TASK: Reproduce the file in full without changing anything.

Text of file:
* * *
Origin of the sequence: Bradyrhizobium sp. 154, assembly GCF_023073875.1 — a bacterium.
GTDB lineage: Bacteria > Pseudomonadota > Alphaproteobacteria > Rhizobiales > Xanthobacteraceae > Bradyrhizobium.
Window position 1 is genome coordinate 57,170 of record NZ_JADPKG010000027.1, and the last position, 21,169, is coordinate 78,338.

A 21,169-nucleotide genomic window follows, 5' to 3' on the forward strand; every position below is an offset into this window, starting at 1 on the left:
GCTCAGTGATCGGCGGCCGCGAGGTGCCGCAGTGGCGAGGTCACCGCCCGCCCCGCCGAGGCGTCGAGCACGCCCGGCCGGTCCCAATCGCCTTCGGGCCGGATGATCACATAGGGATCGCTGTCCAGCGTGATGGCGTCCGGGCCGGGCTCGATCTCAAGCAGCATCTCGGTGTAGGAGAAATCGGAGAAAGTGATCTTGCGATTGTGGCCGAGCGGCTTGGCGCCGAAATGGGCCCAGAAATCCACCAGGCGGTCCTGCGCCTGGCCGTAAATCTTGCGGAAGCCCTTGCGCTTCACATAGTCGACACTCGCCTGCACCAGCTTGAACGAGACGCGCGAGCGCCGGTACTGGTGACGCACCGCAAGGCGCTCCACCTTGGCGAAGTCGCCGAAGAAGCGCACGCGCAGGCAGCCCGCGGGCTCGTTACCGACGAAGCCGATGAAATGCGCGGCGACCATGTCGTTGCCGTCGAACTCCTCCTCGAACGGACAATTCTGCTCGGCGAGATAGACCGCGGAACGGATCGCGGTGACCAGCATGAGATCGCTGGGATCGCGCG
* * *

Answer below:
Origin of the sequence: Bradyrhizobium sp. 154, assembly GCF_023073875.1 — a bacterium.
GTDB lineage: Bacteria > Pseudomonadota > Alphaproteobacteria > Rhizobiales > Xanthobacteraceae > Bradyrhizobium.
Window position 1 is genome coordinate 57,170 of record NZ_JADPKG010000027.1, and the last position, 21,169, is coordinate 78,338.

A 21,169-nucleotide genomic window follows, 5' to 3' on the forward strand; every position below is an offset into this window, starting at 1 on the left:
GCTCAGTGATCGGCGGCCGCGAGGTGCCGCAGTGGCGAGGTCACCGCCCGCCCCGCCGAGGCGTCGAGCACGCCCGGCCGGTCCCAATCGCCTTCGGGCCGGATGATCACATAGGGATCGCTGTCCAGCGTGATGGCGTCCGGGCCGGGCTCGATCTCAAGCAGCATCTCGGTGTAGGAGAAATCGGAGAAAGTGATCTTGCGATTGTGGCCGAGCGGCTTGGCGCCGAAATGGGCCCAGAAATCCACCAGGCGGTCCTGCGCCTGGCCGTAAATCTTGCGGAAGCCCTTGCGCTTCACATAGTCGACACTCGCCTGCACCAGCTTGAACGAGACGCGCGAGCGCCGGTACTGGTGACGCACCGCAAGGCGCTCCACCTTGGCGAAGTCGCCGAAGAAGCGCACGCGCAGGCAGCCCGCGGGCTCGTTACCGACGAAGCCGATGAAATGCGCGGCGACCATGTCGTTGCCGTCGAACTCCTCCTCGAACGGACAATTCTGCTCGGCGAGATAGACCGCGGAACGGATCGCGGTGACCAGCATGAGATCGCTGGGATCGCGCG